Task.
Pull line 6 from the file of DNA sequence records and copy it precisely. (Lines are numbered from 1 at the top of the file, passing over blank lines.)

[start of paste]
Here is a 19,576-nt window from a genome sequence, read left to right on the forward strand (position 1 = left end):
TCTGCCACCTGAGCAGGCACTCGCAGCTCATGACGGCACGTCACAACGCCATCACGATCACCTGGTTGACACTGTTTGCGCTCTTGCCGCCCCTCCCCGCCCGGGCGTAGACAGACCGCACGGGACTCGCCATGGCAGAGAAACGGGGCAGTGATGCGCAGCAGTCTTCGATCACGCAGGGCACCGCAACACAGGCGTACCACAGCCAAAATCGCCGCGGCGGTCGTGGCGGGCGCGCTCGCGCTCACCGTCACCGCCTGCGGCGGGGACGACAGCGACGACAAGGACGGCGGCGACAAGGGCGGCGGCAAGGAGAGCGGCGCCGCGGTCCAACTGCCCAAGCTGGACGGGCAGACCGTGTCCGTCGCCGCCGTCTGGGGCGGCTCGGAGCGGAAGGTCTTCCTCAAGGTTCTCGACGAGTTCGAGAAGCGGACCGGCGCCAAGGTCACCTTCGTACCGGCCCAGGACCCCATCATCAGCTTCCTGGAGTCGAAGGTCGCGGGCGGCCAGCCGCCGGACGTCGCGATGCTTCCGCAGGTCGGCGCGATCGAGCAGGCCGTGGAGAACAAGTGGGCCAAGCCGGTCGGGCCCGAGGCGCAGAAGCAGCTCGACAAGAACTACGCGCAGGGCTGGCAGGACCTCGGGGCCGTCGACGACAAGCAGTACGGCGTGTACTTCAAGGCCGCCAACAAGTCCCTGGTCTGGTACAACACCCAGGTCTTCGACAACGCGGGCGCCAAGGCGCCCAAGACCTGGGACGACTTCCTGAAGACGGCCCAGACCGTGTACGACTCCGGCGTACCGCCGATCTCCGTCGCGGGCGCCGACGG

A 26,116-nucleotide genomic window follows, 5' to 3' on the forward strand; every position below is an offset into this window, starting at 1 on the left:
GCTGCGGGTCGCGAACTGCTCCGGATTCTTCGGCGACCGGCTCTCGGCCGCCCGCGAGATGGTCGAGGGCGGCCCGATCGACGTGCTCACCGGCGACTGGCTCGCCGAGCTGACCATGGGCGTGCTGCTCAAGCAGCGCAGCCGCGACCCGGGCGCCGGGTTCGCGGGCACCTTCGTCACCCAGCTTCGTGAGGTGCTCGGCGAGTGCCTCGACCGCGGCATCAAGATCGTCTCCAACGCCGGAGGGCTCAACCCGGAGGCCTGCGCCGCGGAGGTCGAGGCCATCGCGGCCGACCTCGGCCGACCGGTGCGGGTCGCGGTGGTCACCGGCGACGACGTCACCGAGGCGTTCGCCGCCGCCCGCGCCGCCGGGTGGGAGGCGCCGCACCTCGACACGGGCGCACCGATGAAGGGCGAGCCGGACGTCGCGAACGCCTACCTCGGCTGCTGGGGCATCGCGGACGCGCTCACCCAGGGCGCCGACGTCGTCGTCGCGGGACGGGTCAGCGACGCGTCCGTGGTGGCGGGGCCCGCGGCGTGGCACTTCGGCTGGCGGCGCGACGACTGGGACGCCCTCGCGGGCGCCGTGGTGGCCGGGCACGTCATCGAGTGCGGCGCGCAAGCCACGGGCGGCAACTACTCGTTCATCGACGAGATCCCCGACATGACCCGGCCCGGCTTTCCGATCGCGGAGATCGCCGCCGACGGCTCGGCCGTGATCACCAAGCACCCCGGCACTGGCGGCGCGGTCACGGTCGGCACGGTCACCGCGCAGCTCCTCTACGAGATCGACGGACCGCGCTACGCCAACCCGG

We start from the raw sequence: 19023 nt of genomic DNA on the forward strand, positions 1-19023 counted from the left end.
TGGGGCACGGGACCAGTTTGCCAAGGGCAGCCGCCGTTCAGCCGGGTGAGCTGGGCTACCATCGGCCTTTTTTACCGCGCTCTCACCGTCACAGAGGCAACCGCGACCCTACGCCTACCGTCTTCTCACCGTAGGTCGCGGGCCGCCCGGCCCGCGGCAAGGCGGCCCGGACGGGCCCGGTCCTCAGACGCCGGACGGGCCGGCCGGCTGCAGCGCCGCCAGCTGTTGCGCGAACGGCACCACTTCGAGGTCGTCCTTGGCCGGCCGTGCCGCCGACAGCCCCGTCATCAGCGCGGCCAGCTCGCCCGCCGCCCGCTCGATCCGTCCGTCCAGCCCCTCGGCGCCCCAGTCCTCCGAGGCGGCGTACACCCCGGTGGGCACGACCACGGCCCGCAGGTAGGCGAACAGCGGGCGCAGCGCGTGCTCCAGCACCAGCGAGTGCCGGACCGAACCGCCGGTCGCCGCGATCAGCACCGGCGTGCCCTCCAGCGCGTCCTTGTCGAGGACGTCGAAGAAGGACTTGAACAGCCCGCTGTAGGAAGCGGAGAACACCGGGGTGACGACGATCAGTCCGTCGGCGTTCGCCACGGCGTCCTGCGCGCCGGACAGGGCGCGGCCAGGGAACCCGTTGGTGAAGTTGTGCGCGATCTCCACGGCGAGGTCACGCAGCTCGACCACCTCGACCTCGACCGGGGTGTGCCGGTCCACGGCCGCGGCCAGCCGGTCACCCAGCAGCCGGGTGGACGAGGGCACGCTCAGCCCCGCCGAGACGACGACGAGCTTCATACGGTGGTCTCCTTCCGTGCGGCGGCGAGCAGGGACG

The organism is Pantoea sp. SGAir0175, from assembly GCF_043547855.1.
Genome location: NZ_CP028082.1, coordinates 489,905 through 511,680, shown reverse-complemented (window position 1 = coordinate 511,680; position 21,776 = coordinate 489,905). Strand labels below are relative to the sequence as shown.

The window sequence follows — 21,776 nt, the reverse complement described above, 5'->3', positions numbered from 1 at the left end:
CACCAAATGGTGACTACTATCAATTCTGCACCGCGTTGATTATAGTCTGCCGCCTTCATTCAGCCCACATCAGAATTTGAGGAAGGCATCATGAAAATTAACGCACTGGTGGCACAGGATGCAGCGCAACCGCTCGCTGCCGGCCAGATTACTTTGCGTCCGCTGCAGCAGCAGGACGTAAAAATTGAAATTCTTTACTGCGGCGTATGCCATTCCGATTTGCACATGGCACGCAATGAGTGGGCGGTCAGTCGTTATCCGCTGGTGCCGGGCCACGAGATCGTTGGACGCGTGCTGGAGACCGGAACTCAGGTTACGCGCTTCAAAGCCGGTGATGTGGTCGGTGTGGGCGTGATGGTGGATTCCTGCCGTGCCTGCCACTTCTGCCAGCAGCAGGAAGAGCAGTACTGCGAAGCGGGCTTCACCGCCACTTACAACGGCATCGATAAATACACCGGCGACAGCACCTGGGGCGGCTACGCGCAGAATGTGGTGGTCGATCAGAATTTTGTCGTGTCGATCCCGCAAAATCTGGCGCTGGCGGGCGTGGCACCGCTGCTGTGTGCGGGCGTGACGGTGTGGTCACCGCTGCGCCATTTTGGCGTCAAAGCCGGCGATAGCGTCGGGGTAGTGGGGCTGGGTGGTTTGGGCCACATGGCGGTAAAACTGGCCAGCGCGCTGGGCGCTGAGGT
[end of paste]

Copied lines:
TGGGGCACGGGACCAGTTTGCCAAGGGCAGCCGCCGTTCAGCCGGGTGAGCTGGGCTACCATCGGCCTTTTTTACCGCGCTCTCACCGTCACAGAGGCAACCGCGACCCTACGCCTACCGTCTTCTCACCGTAGGTCGCGGGCCGCCCGGCCCGCGGCAAGGCGGCCCGGACGGGCCCGGTCCTCAGACGCCGGACGGGCCGGCCGGCTGCAGCGCCGCCAGCTGTTGCGCGAACGGCACCACTTCGAGGTCGTCCTTGGCCGGCCGTGCCGCCGACAGCCCCGTCATCAGCGCGGCCAGCTCGCCCGCCGCCCGCTCGATCCGTCCGTCCAGCCCCTCGGCGCCCCAGTCCTCCGAGGCGGCGTACACCCCGGTGGGCACGACCACGGCCCGCAGGTAGGCGAACAGCGGGCGCAGCGCGTGCTCCAGCACCAGCGAGTGCCGGACCGAACCGCCGGTCGCCGCGATCAGCACCGGCGTGCCCTCCAGCGCGTCCTTGTCGAGGACGTCGAAGAAGGACTTGAACAGCCCGCTGTAGGAAGCGGAGAACACCGGGGTGACGACGATCAGTCCGTCGGCGTTCGCCACGGCGTCCTGCGCGCCGGACAGGGCGCGGCCAGGGAACCCGTTGGTGAAGTTGTGCGCGATCTCCACGGCGAGGTCACGCAGCTCGACCACCTCGACCTCGACCGGGGTGTGCCGGTCCACGGCCGCGGCCAGCCGGTCACCCAGCAGCCGGGTGGACGAGGGCACGCTCAGCCCCGCCGAGACGACGACGAGCTTCATACGGTGGTCTCCTTCCGTGCGGCGGCGAGCAGGGACG